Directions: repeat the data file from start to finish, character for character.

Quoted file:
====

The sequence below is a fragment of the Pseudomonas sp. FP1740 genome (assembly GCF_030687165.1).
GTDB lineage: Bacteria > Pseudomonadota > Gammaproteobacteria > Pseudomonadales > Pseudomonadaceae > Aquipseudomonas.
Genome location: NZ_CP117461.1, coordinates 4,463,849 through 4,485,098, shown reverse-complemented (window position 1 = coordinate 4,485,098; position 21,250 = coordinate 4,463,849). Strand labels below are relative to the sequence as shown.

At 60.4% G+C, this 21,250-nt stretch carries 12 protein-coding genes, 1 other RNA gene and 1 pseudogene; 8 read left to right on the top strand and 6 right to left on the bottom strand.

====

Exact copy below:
The sequence below is a fragment of the Pseudomonas sp. FP1740 genome (assembly GCF_030687165.1).
GTDB lineage: Bacteria > Pseudomonadota > Gammaproteobacteria > Pseudomonadales > Pseudomonadaceae > Aquipseudomonas.
Genome location: NZ_CP117461.1, coordinates 4,463,849 through 4,485,098, shown reverse-complemented (window position 1 = coordinate 4,485,098; position 21,250 = coordinate 4,463,849). Strand labels below are relative to the sequence as shown.

At 60.4% G+C, this 21,250-nt stretch carries 12 protein-coding genes, 1 other RNA gene and 1 pseudogene; 8 read left to right on the top strand and 6 right to left on the bottom strand.